Page:The Irish in Australia.djvu/126

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ments. At last, on hearing my voice, he exclaimed, as he confronted me with a beaming countenance, 'Arrah, sure you're Master William.' 'That's my name, certainly,' I replied; 'have we ever met before?' 'Ah, thin, blud-anouns, how's every inch of you? Meet afore is it?—at Bomore, in ould Sligo, where you carried the day on Irishman.' 'So, you recollect me, I see,' said I, though that race came off some years ago.' 'Remimber you, indeed; why thin I'd be far gone wid sore eyes if I wouldn't know your skin on a bush. But there's no use in talkin',' he continued, 'come down wid me, sir, an' see the place an' family.'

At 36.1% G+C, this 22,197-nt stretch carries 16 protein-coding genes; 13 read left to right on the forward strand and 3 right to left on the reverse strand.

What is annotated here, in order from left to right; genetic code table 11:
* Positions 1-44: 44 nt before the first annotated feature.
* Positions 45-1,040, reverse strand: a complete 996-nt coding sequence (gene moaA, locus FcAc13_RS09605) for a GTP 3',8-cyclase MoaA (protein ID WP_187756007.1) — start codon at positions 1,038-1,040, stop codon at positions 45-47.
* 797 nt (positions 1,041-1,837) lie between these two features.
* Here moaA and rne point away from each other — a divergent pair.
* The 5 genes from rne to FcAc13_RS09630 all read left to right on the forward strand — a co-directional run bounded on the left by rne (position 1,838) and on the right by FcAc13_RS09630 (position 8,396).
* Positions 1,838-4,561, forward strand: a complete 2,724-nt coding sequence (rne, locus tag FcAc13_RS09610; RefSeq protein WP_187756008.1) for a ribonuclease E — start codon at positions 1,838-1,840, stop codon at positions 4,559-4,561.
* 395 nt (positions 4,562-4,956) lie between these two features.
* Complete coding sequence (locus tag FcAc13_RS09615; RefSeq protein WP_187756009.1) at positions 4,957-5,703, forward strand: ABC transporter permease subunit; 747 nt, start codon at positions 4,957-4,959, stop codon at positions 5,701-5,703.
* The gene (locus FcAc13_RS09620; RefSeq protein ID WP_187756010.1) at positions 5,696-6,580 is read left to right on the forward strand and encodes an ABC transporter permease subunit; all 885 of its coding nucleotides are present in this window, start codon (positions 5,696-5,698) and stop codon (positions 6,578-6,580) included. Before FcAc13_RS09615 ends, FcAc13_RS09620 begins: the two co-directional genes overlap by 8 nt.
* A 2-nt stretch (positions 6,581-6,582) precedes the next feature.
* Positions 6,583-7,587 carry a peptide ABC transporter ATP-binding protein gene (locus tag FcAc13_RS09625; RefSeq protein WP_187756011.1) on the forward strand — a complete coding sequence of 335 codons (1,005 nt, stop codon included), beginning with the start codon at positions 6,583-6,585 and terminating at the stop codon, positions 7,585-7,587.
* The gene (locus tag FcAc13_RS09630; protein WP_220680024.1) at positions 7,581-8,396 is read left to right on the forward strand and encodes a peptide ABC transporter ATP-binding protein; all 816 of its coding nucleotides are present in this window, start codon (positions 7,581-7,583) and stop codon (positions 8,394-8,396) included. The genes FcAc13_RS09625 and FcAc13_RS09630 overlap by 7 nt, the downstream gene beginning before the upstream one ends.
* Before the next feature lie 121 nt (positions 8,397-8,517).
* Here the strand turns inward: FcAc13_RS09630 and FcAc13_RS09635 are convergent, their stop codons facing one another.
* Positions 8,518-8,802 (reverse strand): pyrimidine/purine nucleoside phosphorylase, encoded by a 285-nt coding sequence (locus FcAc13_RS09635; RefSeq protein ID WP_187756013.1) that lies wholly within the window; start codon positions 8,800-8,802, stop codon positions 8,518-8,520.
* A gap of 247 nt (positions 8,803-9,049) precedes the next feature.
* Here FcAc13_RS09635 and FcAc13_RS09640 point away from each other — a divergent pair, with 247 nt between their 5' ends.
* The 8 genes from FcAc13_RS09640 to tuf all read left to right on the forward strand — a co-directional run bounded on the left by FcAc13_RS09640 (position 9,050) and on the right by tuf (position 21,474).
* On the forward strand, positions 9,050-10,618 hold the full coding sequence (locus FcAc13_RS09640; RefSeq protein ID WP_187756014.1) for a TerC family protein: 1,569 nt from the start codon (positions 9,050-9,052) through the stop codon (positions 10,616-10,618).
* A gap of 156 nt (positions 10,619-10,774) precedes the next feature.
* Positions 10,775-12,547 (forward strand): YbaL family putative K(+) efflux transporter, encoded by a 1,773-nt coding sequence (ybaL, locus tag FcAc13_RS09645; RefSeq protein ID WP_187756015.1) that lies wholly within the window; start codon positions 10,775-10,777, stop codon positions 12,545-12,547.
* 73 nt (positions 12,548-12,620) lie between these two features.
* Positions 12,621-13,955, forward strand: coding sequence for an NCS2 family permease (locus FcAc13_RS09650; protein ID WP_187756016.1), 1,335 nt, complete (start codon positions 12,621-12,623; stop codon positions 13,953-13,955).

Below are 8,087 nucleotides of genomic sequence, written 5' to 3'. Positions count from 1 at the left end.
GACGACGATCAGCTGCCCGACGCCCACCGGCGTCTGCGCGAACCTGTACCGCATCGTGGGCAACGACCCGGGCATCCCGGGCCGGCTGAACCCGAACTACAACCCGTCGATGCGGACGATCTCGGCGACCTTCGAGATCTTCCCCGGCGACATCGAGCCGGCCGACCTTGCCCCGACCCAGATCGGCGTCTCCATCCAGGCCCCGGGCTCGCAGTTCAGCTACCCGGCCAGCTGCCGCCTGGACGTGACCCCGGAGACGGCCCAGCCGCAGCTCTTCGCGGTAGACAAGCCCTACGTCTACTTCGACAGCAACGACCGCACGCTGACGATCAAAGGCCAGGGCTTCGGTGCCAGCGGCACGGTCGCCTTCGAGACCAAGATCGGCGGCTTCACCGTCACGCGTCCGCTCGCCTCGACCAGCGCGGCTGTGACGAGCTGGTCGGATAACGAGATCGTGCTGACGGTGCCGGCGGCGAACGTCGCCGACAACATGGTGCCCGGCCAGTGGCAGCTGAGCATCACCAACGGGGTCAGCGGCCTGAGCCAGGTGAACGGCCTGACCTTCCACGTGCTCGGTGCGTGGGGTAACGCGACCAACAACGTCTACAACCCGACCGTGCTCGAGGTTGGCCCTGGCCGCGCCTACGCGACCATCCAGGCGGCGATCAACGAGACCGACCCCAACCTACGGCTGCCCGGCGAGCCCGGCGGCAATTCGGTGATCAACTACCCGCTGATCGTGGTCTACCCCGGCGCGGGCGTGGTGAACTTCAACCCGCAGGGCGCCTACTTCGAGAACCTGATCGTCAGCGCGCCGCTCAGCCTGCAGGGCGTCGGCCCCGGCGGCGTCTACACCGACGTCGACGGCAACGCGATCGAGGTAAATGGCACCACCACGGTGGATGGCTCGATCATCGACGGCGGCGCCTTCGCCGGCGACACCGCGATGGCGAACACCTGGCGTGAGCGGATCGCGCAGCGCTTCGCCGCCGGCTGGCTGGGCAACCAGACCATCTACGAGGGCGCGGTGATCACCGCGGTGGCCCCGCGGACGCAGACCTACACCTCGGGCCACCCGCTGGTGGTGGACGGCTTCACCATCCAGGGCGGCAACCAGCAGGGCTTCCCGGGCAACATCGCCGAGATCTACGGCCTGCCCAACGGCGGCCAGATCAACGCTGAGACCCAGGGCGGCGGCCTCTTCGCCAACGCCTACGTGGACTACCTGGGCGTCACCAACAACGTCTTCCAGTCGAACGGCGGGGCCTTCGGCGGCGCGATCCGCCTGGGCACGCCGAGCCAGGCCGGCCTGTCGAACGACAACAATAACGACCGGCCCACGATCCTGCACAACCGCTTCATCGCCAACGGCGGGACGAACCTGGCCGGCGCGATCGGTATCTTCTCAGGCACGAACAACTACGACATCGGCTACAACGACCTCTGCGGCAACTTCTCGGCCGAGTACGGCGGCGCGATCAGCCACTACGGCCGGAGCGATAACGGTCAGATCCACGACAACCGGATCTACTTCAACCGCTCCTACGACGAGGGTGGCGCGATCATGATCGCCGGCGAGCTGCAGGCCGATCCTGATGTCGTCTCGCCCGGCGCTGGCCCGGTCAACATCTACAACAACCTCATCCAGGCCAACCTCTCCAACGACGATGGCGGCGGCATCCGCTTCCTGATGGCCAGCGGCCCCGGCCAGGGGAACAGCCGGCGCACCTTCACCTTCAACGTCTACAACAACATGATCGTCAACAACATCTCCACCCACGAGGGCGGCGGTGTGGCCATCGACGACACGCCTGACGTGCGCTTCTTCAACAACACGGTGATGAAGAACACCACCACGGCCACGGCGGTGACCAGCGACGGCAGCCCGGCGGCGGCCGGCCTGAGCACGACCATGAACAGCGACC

"I went with him accordingly, and, in explanation, was enabled to bring to mind some home reminiscences of his family and neighbourhood, which delighted him beyond measure. His name was Carty; he lived in the town, but had a fine block of land of sixty acres in the suburbs, all under crop, and every inch his own. At home, a few years before, he was one of that poor spalpeen class who rented an acre of land and a mud cabin, and went over to reap the harvest in England in order to make up the rent; but on the occasion of our meeting, he owned a plot in the town, and built the house he inhabited by means of his earnings from the farm, which he purchased at the upset price of £1 per acre before the diggings commenced—rather a radical change in his condition in a very brief period. He explained to me the reason of the aggregation of Irish in the neighbourhood in a very simple and natural way—one that will be very easily understood by any person familiar with the invariable habits of the Irish emigrants on the American continent, where the first use an exile of Erin makes of his savings is to remit every penny beyond that required for